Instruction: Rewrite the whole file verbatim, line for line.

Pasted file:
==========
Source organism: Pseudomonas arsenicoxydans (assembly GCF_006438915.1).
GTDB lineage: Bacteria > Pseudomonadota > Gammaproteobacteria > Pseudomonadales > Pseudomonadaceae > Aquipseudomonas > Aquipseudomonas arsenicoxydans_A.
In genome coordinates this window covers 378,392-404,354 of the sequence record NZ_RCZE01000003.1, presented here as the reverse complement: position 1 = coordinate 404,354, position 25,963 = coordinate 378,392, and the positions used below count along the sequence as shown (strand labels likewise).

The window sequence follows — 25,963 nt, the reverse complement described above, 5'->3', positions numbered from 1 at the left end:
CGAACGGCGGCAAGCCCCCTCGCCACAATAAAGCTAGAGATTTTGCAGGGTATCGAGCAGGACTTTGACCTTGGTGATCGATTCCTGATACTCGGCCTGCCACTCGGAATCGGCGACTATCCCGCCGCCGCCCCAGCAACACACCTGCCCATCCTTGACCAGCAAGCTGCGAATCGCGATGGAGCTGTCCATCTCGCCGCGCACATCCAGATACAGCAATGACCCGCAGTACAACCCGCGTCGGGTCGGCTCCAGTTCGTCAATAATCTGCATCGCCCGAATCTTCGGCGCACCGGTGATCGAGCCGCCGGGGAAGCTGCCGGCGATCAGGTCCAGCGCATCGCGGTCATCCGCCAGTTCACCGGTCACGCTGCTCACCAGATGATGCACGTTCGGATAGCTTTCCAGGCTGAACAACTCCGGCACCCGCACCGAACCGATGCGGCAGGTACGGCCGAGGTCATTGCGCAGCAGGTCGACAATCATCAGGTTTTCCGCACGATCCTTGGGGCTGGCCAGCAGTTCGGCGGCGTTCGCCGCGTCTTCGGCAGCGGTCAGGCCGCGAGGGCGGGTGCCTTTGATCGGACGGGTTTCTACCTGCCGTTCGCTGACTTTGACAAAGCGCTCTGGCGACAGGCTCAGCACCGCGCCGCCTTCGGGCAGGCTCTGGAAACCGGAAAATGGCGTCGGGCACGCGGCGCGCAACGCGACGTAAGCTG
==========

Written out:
Source organism: Pseudomonas arsenicoxydans (assembly GCF_006438915.1).
GTDB lineage: Bacteria > Pseudomonadota > Gammaproteobacteria > Pseudomonadales > Pseudomonadaceae > Aquipseudomonas > Aquipseudomonas arsenicoxydans_A.
In genome coordinates this window covers 378,392-404,354 of the sequence record NZ_RCZE01000003.1, presented here as the reverse complement: position 1 = coordinate 404,354, position 25,963 = coordinate 378,392, and the positions used below count along the sequence as shown (strand labels likewise).

The window sequence follows — 25,963 nt, the reverse complement described above, 5'->3', positions numbered from 1 at the left end:
CGAACGGCGGCAAGCCCCCTCGCCACAATAAAGCTAGAGATTTTGCAGGGTATCGAGCAGGACTTTGACCTTGGTGATCGATTCCTGATACTCGGCCTGCCACTCGGAATCGGCGACTATCCCGCCGCCGCCCCAGCAACACACCTGCCCATCCTTGACCAGCAAGCTGCGAATCGCGATGGAGCTGTCCATCTCGCCGCGCACATCCAGATACAGCAATGACCCGCAGTACAACCCGCGTCGGGTCGGCTCCAGTTCGTCAATAATCTGCATCGCCCGAATCTTCGGCGCACCGGTGATCGAGCCGCCGGGGAAGCTGCCGGCGATCAGGTCCAGCGCATCGCGGTCATCCGCCAGTTCACCGGTCACGCTGCTCACCAGATGATGCACGTTCGGATAGCTTTCCAGGCTGAACAACTCCGGCACCCGCACCGAACCGATGCGGCAGGTACGGCCGAGGTCATTGCGCAGCAGGTCGACAATCATCAGGTTTTCCGCACGATCCTTGGGGCTGGCCAGCAGTTCGGCGGCGTTCGCCGCGTCTTCGGCAGCGGTCAGGCCGCGAGGGCGGGTGCCTTTGATCGGACGGGTTTCTACCTGCCGTTCGCTGACTTTGACAAAGCGCTCTGGCGACAGGCTCAGCACCGCGCCGCCTTCGGGCAGGCTCTGGAAACCGGAAAATGGCGTCGGGCACGCGGCGCGCAACGCGACGTAAGCTG